University of Massachusetts Amherst

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Teaching Writing Through Sustainability

Molly Lehman

Molly Lehman

Here’s a topical course that teaches engineering students how to write properly by tapping into their passion for environmental causes and professional development.

College of Engineering Lecturer Molly Lehman, who teaches ENGIN 351: Writing in Engineering as part of the college’s Junior Year Writing Program, is using a $1,000 Faculty Fellowship from the UMass Sustainability Curriculum Initiative to integrate concepts and content related to sustainability practices into her syllabus. The Sustainability Curriculum Initiative supports faculty members interested in revising existing courses to include or augment sustainability topics, amplifying the use of library resources and services, and collaborating with subject librarians. See Sustainability Curriculum Initiative 2015-2016.

Lehman has revised all four sections of her junior-year writing course to use sustainability as a writing tool which gives her students “excellent opportunities to discuss civic engagement and professional responsibility as they prepare for careers that affect their environment.”

The course draws students from every department in the college, a factor that can encourage perceptive conversations about systems thinking and interdisciplinary solutions.

“Emphasizing sustainability would both support the Sustainability Curriculum Initiative and bolster Writing in Engineering’s current course objectives,” says Lehman. “This course asks students to consider texts rhetorically and to understand the genres of their profession; the discourse of sustainability provides key moments for both.”

Lehman believes that sustainability is “an ideologically charged topic” that demonstrates rhetoric’s importance in tackling technological challenges. “For instance, I might ask students to read the 1987 Brundtland Report, then discuss the meaning of ‘sustainable development’ and the connection between controlling meaning and controlling technological change.”

Formally known as the World Commission on Environment and Development, the Brundtland Commission's mission was to unite countries to pursue sustainable development together.

Lehman says that, by completing assignments linked to the mushrooming field of sustainable development, students can practice the rhetoric that clearly communicates their ideas both as professional engineers and ethical citizens of the world.

Lehman also observes that writing exercises and classroom conversation on sustainability can motivate students to write more cogently, organize their thinking more logically, and put their engineering career in a more panoramic perspective. Course readings might include, for instance, a process description about how green roofs work, or a proposal about offshore wind from the IGERT Offshore Wind Energy Program.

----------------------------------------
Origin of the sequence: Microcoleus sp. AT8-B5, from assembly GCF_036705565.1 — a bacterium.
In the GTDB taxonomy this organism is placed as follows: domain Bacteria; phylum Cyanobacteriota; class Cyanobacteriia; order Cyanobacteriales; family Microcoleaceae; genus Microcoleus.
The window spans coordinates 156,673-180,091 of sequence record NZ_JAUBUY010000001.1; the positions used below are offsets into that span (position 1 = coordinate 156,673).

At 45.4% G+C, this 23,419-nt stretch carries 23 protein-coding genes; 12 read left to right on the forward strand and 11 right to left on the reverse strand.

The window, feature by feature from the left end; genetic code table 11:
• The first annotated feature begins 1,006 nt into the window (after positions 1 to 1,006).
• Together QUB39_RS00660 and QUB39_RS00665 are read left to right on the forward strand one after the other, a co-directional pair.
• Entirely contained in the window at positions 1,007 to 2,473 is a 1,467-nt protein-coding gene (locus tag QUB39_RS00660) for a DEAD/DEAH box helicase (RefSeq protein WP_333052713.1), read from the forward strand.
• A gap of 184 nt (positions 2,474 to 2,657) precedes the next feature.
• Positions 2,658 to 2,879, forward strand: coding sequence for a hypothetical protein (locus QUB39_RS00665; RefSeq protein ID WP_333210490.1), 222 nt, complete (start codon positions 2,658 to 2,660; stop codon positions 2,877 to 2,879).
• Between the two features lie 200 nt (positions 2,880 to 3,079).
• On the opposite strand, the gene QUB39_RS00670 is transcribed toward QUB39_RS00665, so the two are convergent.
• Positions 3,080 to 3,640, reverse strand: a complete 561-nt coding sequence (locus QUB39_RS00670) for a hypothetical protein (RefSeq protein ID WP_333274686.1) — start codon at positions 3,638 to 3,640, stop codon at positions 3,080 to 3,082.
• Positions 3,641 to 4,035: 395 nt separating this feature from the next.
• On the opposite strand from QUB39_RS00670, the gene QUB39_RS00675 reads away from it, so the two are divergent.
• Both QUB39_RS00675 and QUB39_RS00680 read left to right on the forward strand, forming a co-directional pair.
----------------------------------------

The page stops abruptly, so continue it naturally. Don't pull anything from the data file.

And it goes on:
According to one study, engineers generally spend about 36 percent of their professional time in the lab and the field, collecting and analyzing data. The other 64 percent will be spent proposing and communicating their work to their colleagues, their industry, and the public.

“Without the ability to communicate wisely and efficiently, you cannot work meaningfully as an engineer,” says Lehman. She adds that “One of the most effective ways we can see why writing matters to engineers is to see how it works in the ‘real world.’”

As Lehman says, university-wide, the topic of sustainability—that is, interconnections between economy, society, and environment—has created new opportunities for academic life to inform and be informed by the political and environmental realities beyond our campus. This course encourages the majors in the College of Engineering to study the ways in which writing can make certain that work in sustainability and other fields gets done properly.

“We will discuss and deploy theories of rhetoric to understand and contextualize genre, accomplish sustainable initiatives, and communicate important ideas to the public,” explains Lehman. “We will also investigate ethics in engineering practice and research. Our work on the rhetoric of sustainability will encompass traditional technical and scientific writing forms, including outlines, summaries, process descriptions, reports, posters, and proposals.”

As Lehman concludes, “Many students in the College of Engineering already demonstrate pronounced, enthusiastic interest in and commitment to sustainability initiatives. This revised course will build on their enthusiasm, providing them with the rhetorical tools they need to pursue these passions, locally and globally.” (February 2016)